Kitten Vaccination Schedule: A Guide For New Cat Owners

Reviewed by Dr. Sarah Wooten, DVM.

Congratulations on your new kitten! All of the snuggles, playtime, and endless joys of having a feline friend in your life are finally here.

As you cross off items on your new kitten checklist, one of the most important things you can do for your new family member is to take them to the veterinarian for their kitten examinations and vaccinations.

Vaccinations are essential for protecting your kitten from certain illnesses and preventing the spread of disease. In this article, well walk you through kitten vaccine basics, tell you what to expect at your first check-up, and give you a sample cat vaccination schedule to follow.

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How Often Do Cats Need Shots To Protect Against Rabies

The final common vaccine in cats protects against rabies. I have written many times that rabies is the most deadly infectious disease of both cats and humans. Truly, there is no disease that should be more dreaded. Rabies is spread through direct contact with infected mammals. Could an indoor cat be exposed to rabies? It is not likely but it is theoretically possible I have heard of rabid bats flying down chimneys or through open windows.

Should the owner of an indoor cat vaccinate his pet against rabies? That depends upon a number of factors, including your tolerance for risk, local laws , and a cats likelihood of biting people .

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How Much Do Kitten Vaccines Cost

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Bringing a new kitten into the family involves a multitude of expenses, and vaccines are a part of them. The cost of vaccines for your kitten can vary based on a number of factors such as your location, your veterinarian, the type of vaccine, etc.

In general, however, you can expect the cost of a single vaccine to range anywhere from $25 to $50. That said, some veterinarians may offer multiple services for your kitten vaccines, an examination, and deworming, for example packaged within a single price.

The frequent vet visits involved in the kitten vaccination schedule, these costs can add up, so it can be helpful to talk to your veterinarian ahead of time if you have any concerns about vaccine pricing.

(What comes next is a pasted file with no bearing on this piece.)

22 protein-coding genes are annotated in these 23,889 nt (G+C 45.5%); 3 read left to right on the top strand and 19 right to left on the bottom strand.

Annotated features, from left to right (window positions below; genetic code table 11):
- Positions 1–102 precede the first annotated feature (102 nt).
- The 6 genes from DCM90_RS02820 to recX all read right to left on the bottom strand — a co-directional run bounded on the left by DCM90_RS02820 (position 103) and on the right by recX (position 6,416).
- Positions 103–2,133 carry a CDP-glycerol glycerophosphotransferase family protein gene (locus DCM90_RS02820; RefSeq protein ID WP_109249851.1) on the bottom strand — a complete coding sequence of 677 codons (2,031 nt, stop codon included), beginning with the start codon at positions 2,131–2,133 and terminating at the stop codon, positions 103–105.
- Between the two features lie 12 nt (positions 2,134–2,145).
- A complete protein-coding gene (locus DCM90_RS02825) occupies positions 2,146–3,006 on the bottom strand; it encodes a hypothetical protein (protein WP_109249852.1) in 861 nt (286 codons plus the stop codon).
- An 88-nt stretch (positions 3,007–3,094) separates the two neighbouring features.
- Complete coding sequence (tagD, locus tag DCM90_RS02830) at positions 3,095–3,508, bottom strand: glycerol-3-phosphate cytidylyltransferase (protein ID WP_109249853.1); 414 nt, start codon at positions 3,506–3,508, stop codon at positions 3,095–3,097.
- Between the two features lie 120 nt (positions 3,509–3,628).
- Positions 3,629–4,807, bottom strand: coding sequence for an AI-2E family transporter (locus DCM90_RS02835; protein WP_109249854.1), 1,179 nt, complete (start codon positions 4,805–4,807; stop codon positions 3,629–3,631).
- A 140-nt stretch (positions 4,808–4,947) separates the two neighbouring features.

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What Vaccines Do Cats Need

The Feline Vaccination Advisory Panel regularly evaluates and researches cat vaccination developments to make science-based recommendations.

The panel is comprised of dedicated feline veterinarians and scientists and is regarded as a reputable source of cat vaccination standards.

Their guidelines, published by the American Association of Feline Practitioners, are among the most trusted and utilized recommendations in the field.

They divide cat vaccines into two categories:

* FeLV: highly recommended for kittens and optional for adult cats.

** Rabies: 3-year vs 1-year vaccine depending on state laws.

What Are The Core Vaccines That My Kitten Must Have

Your kitten must be vaccinated against the following diseases:

  • Cat flu: caused by various pathogens, including feline herpesvirus and feline calicivirus . Cat flu affects the eyes, mouth and airways.
  • Feline panleukopenia virus : an often-fatal viral infection causing diarrhoea and vomiting.
  • Feline leukaemia virus : this suppresses the immune system, leaving the infected cat highly vulnerable to other diseases.

Your vet will be able to assess your kittens risk profile and the best age for vaccination. They will draw up a vaccination programme specifically suited to your kitten and their needs.

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How Often Do My Kittens Need A Vaccine

It is recommended that kittens receive the core FVRCP vaccine at 8, 12 and 16 weeks of age. The reason the vaccines are repeated is to boost the immune response. Ideally, the final vaccine is given around or after 16 weeks, to ensure that the maternal antibodies have left the system. Rabies can be given after 12 weeks of age and is usually given at the 16-week vaccine appointment.

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Is It Really Necessary To Over

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When given safely, multiple vaccinations can be given at the same time. Multiple vaccines are not associated with long-term health problems, according to research. We recommend that you separate vaccines for your cat based on his or her medical history because over-vaccinating your cat can be harmful.

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Myth: Vaccines Do More Harm Than Good

Every responsible cat parent is right to make an informed decision about whats best for their pet as an individual. However, when weighing up the pros and cons of vaccination, its relevant to know the benefits far outweigh the risks.

Diseases such as cat flu, distemper, and feline leukemia are still out there and have life-changing consequences. Balance this against the risks of vaccination which can be divided into common-but-mild reactions and rare-but-serious, as outlined below.

A Typical Puppy Vaccination Schedule:

  • First vaccination: 6 to 8 weeks DHP
  • Second vaccination: 9 to 11 weeks DHP
  • Third vaccination: 12 to 15 weeks DHP
  • Fourth vaccination: 16 to 20 weeks DHP
  • Booster DHP: 1 year of age or 12 months after the last puppy shot, then as recommended
  • Rabies vaccination: typically required by law at 3-6 months of age with a booster 12 months later, then a booster every 1-3 years.
  • Bordetella, Parainfluenza, and Canine Influenza recommended for social dogs .
  • Lyme or Leptospirosis: May be recommended by your veterinarian if you live in or travel with your dog to an area where these are endemic.